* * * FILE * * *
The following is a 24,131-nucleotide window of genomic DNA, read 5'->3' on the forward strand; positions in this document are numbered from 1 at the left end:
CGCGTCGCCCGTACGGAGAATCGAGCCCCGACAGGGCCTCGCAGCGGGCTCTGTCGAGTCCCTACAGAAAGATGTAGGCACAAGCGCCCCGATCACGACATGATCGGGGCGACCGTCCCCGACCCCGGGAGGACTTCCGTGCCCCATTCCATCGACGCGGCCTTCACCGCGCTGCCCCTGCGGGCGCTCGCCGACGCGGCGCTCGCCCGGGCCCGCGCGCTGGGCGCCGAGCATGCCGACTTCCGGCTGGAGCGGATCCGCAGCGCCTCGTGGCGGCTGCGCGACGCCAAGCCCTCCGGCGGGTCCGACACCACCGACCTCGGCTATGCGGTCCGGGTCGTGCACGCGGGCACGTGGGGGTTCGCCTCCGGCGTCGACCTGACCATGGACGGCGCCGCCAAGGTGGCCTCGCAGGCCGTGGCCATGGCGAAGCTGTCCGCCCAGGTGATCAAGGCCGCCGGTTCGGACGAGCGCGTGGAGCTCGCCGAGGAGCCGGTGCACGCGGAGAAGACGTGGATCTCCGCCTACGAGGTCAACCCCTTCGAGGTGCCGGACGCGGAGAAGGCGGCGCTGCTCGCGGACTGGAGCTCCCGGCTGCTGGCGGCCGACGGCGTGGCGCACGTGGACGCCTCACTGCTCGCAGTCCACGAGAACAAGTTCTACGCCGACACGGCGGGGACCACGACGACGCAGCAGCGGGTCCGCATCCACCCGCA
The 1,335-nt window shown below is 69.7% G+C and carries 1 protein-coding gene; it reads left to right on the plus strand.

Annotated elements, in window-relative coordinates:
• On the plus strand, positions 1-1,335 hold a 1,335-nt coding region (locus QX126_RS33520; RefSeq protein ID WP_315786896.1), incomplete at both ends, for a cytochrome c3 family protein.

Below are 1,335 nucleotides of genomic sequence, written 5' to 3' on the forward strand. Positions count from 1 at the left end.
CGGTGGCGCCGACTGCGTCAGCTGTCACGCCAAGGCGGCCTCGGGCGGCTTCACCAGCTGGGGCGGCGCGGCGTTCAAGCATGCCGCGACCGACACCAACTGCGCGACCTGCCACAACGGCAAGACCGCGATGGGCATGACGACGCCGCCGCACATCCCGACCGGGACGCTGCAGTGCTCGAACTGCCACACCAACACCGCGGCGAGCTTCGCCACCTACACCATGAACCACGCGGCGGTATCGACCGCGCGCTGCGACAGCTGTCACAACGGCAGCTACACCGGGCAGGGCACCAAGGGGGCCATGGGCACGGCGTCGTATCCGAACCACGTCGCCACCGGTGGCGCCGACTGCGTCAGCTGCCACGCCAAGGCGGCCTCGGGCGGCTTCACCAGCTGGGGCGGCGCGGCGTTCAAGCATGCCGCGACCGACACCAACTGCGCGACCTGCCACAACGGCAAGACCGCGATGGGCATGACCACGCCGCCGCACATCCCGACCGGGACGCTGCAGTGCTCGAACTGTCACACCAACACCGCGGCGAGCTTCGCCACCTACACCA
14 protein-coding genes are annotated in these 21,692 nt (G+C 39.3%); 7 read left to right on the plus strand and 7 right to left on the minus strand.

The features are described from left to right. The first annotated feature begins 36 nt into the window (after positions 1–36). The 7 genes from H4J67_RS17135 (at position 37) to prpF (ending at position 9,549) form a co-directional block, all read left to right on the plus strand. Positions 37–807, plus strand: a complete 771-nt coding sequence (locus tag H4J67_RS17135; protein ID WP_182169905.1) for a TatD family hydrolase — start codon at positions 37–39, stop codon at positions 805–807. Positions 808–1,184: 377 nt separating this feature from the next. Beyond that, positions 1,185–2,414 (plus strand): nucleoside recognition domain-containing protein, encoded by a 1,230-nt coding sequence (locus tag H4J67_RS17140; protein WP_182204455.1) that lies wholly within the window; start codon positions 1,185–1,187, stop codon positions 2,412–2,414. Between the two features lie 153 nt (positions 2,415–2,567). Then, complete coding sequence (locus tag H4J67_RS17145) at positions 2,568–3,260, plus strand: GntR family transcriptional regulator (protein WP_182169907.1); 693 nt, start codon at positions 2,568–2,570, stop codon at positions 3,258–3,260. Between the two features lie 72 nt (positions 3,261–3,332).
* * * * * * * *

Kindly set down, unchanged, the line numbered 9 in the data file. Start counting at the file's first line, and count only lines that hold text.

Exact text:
The features are described from left to right. The first annotated feature begins 36 nt into the window (after positions 1–36). The 7 genes from H4J67_RS17135 (at position 37) to prpF (ending at position 9,549) form a co-directional block, all read left to right on the plus strand. Positions 37–807, plus strand: a complete 771-nt coding sequence (locus tag H4J67_RS17135; protein ID WP_182169905.1) for a TatD family hydrolase — start codon at positions 37–39, stop codon at positions 805–807. Positions 808–1,184: 377 nt separating this feature from the next. Beyond that, positions 1,185–2,414 (plus strand): nucleoside recognition domain-containing protein, encoded by a 1,230-nt coding sequence (locus tag H4J67_RS17140; protein WP_182204455.1) that lies wholly within the window; start codon positions 1,185–1,187, stop codon positions 2,412–2,414. Between the two features lie 153 nt (positions 2,415–2,567). Then, complete coding sequence (locus tag H4J67_RS17145) at positions 2,568–3,260, plus strand: GntR family transcriptional regulator (protein WP_182169907.1); 693 nt, start codon at positions 2,568–2,570, stop codon at positions 3,258–3,260. Between the two features lie 72 nt (positions 3,261–3,332).